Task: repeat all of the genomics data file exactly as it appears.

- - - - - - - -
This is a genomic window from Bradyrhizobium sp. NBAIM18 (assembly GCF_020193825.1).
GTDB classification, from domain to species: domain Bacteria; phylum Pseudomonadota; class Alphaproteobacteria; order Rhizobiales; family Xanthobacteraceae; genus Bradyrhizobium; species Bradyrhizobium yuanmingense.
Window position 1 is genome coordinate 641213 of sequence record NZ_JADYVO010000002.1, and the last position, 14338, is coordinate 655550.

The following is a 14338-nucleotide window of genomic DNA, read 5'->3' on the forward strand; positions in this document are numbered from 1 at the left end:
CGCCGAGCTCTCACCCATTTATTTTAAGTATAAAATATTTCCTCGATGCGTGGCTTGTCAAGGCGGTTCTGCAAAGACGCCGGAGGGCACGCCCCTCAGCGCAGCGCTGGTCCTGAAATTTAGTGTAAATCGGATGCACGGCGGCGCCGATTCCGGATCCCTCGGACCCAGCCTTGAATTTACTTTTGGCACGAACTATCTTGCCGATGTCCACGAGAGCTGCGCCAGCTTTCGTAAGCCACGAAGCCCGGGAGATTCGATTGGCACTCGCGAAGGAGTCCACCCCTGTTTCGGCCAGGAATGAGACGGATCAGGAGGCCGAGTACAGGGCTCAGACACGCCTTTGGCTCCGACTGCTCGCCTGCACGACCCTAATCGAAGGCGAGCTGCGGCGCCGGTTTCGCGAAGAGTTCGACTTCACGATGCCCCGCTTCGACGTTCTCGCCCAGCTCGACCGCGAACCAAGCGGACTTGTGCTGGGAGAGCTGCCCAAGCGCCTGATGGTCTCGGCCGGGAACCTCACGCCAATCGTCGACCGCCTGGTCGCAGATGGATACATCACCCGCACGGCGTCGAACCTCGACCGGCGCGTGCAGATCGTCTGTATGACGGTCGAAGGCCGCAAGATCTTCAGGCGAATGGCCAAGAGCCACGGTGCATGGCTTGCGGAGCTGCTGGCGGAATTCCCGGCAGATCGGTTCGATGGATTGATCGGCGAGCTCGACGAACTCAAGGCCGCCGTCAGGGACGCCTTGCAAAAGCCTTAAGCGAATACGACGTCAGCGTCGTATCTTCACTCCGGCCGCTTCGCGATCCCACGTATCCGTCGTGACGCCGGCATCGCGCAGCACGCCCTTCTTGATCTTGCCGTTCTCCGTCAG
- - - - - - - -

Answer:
This is a genomic window from Bradyrhizobium sp. NBAIM18 (assembly GCF_020193825.1).
GTDB classification, from domain to species: domain Bacteria; phylum Pseudomonadota; class Alphaproteobacteria; order Rhizobiales; family Xanthobacteraceae; genus Bradyrhizobium; species Bradyrhizobium yuanmingense.
Window position 1 is genome coordinate 641213 of sequence record NZ_JADYVO010000002.1, and the last position, 14338, is coordinate 655550.

The following is a 14338-nucleotide window of genomic DNA, read 5'->3' on the forward strand; positions in this document are numbered from 1 at the left end:
CGCCGAGCTCTCACCCATTTATTTTAAGTATAAAATATTTCCTCGATGCGTGGCTTGTCAAGGCGGTTCTGCAAAGACGCCGGAGGGCACGCCCCTCAGCGCAGCGCTGGTCCTGAAATTTAGTGTAAATCGGATGCACGGCGGCGCCGATTCCGGATCCCTCGGACCCAGCCTTGAATTTACTTTTGGCACGAACTATCTTGCCGATGTCCACGAGAGCTGCGCCAGCTTTCGTAAGCCACGAAGCCCGGGAGATTCGATTGGCACTCGCGAAGGAGTCCACCCCTGTTTCGGCCAGGAATGAGACGGATCAGGAGGCCGAGTACAGGGCTCAGACACGCCTTTGGCTCCGACTGCTCGCCTGCACGACCCTAATCGAAGGCGAGCTGCGGCGCCGGTTTCGCGAAGAGTTCGACTTCACGATGCCCCGCTTCGACGTTCTCGCCCAGCTCGACCGCGAACCAAGCGGACTTGTGCTGGGAGAGCTGCCCAAGCGCCTGATGGTCTCGGCCGGGAACCTCACGCCAATCGTCGACCGCCTGGTCGCAGATGGATACATCACCCGCACGGCGTCGAACCTCGACCGGCGCGTGCAGATCGTCTGTATGACGGTCGAAGGCCGCAAGATCTTCAGGCGAATGGCCAAGAGCCACGGTGCATGGCTTGCGGAGCTGCTGGCGGAATTCCCGGCAGATCGGTTCGATGGATTGATCGGCGAGCTCGACGAACTCAAGGCCGCCGTCAGGGACGCCTTGCAAAAGCCTTAAGCGAATACGACGTCAGCGTCGTATCTTCACTCCGGCCGCTTCGCGATCCCACGTATCCGTCGTGACGCCGGCATCGCGCAGCACGCCCTTCTTGATCTTGCCGTTCTCCGTCAG